# Using maths - Amplifiers

1. Oct 19, 2005

### dagg3r

hi all i got this operational amplifer question was wondering if anyone can help out

1. a feedback amplifier has a closed loop gain of 100, and the negative feedback is 0.8% of the output signal. the opamp has an open loop gain which is considerable less then the ideal value of infinity.
a) what is the open loop gain
b) what would the closed loop gain be if the opamp had an infinite open loop gain

ok for this question i assume this is an inverting amplifier so i know these formulas
A (gain for closed loop) = Vout/ Vin = -RF / Rin
A (gain for open loop) = Vout / (V1 - v2)
i am guessing these steps hope it is right
we know closed loop gain = 100 hence
100 = -RF / RIN
and i know -RF=0.8/100 * Vout
i know RF=-100 and RIn=1
100 = (0.8/100) * Vout
Vout = 12500 V
Vin = 125 V

so open loop gain = 12500 / (125 - 12500)
= -1.01 ???

2. Oct 21, 2005

### Divisionbyzer0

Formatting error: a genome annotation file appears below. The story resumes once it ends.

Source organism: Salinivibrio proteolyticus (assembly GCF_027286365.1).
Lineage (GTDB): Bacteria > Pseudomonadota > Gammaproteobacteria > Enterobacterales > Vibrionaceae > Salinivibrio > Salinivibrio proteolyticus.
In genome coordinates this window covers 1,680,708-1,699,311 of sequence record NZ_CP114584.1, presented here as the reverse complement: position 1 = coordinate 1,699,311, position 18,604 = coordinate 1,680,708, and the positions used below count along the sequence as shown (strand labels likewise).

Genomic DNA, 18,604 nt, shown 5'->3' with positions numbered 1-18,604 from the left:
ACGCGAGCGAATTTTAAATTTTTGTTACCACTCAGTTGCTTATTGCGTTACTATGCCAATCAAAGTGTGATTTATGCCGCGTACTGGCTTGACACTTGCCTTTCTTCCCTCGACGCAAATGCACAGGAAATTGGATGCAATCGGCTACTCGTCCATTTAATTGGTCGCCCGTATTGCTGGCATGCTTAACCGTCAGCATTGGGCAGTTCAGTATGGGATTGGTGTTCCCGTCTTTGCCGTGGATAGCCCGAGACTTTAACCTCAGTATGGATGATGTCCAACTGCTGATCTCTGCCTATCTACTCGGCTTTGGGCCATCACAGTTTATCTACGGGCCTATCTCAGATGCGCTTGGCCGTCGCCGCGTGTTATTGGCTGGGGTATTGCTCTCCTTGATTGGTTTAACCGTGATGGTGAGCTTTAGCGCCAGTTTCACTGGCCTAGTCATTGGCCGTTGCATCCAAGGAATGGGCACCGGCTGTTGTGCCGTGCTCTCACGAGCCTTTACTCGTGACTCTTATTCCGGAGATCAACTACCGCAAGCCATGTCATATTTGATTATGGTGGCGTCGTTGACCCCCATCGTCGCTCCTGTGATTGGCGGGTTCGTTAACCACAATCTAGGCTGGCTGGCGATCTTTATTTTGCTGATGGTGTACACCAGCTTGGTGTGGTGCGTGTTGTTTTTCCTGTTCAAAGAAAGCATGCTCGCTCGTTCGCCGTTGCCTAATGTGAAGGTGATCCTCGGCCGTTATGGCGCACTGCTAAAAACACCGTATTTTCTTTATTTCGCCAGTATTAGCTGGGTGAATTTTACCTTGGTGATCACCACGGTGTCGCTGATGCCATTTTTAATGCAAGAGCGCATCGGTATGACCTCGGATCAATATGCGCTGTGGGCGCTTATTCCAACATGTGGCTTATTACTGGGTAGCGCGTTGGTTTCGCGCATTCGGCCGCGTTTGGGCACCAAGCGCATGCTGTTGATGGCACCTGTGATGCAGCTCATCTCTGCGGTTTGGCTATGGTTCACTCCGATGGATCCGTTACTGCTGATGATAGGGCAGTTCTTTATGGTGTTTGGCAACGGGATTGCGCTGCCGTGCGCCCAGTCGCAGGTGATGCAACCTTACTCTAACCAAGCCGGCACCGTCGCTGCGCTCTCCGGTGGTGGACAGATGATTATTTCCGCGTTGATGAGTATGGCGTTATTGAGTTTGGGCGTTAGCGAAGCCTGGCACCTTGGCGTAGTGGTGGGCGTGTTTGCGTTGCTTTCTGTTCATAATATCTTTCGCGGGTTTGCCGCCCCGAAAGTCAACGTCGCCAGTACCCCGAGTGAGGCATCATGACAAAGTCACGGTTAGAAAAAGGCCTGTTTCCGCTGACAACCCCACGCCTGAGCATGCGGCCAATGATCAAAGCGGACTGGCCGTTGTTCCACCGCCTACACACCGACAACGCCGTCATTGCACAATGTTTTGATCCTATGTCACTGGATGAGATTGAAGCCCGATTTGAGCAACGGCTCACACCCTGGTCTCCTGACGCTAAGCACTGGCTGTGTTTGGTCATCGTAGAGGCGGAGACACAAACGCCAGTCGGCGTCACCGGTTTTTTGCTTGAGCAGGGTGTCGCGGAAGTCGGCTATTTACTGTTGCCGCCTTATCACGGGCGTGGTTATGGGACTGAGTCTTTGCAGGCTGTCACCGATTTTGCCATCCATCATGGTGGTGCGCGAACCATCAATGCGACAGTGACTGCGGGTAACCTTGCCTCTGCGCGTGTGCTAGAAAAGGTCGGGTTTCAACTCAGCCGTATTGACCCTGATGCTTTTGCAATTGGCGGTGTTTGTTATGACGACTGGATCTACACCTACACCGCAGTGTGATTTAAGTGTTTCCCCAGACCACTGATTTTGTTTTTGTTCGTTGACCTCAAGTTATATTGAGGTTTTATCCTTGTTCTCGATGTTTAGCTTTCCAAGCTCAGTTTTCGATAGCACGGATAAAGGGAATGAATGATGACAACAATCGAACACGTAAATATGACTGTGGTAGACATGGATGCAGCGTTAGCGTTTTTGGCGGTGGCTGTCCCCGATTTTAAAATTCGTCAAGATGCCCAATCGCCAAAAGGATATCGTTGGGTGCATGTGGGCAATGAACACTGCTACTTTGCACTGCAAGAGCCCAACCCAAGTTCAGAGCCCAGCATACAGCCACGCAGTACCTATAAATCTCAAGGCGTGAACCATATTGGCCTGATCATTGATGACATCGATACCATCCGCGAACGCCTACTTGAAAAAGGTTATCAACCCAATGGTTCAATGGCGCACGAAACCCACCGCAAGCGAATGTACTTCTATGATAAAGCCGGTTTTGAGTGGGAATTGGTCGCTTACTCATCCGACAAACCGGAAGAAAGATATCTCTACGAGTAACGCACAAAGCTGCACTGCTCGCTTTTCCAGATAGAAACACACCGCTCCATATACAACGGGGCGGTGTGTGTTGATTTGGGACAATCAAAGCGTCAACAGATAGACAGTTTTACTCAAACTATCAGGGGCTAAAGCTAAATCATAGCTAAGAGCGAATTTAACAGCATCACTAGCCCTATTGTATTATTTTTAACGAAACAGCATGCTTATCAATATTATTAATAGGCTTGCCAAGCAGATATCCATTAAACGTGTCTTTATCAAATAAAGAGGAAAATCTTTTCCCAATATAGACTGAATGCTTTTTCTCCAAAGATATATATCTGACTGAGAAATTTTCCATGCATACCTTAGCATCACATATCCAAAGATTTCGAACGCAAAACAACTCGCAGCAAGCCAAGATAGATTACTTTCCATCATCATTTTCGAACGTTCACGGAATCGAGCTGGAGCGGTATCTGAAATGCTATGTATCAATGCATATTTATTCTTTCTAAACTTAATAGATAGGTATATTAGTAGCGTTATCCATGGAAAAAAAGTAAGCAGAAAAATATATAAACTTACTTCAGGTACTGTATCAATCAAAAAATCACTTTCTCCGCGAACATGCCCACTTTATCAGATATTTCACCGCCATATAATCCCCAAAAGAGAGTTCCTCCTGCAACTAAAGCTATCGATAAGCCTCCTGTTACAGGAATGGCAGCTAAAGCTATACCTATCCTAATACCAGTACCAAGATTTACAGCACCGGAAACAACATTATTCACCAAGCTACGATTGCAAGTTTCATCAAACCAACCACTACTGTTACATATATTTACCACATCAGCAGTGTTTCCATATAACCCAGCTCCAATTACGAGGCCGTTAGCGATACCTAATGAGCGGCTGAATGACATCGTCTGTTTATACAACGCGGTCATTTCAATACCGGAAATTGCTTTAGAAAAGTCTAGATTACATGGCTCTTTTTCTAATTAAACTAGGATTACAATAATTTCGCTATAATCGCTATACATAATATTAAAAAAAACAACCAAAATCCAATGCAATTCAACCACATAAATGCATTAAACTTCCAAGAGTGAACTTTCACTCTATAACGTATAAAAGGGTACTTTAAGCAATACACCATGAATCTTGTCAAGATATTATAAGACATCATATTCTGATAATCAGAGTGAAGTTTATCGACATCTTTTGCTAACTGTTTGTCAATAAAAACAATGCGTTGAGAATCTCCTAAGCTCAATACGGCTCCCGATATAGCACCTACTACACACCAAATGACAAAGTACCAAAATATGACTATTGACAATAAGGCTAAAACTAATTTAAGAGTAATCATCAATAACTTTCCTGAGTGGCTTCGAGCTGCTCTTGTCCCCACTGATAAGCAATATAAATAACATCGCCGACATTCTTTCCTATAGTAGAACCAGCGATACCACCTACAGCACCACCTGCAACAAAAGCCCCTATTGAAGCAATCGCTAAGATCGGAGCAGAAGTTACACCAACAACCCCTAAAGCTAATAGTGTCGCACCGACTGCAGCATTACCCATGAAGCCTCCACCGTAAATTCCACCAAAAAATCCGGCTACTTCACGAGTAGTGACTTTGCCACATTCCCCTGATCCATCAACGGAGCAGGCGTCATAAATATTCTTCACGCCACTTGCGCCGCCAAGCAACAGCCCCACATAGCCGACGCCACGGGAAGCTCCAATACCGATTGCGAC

I could be wrong here, but if the O.L. gain of the Op-Amp is finite then I don't think that the formula

$$A_{\mbox{C.L.}}=\frac{R_{f}}{R_{in}}$$

applies anymore. You need to do some analysis of the amp without the assumption of an extremely large O.L. gain, that's how you arrive A=-Rf/Ri. Without that assumption, A=-Rf/Ri no longer holds good. Most electronics books probably give an analysis of the non-ideal inverting configuration.

Last edited: Oct 21, 2005
3. Oct 22, 2005

### Ouabache

Open loop gain of Op-Amps (in a feedback configuration) are constant but only at low frequencies. As you increase in frequency, its gain attenuates.. For example see Figure 5 on this reference. If you could look at a datasheet for the Op-Amp in this question, you can read off its open loop gain. From the information given in your question, I don't see how you can calculate it.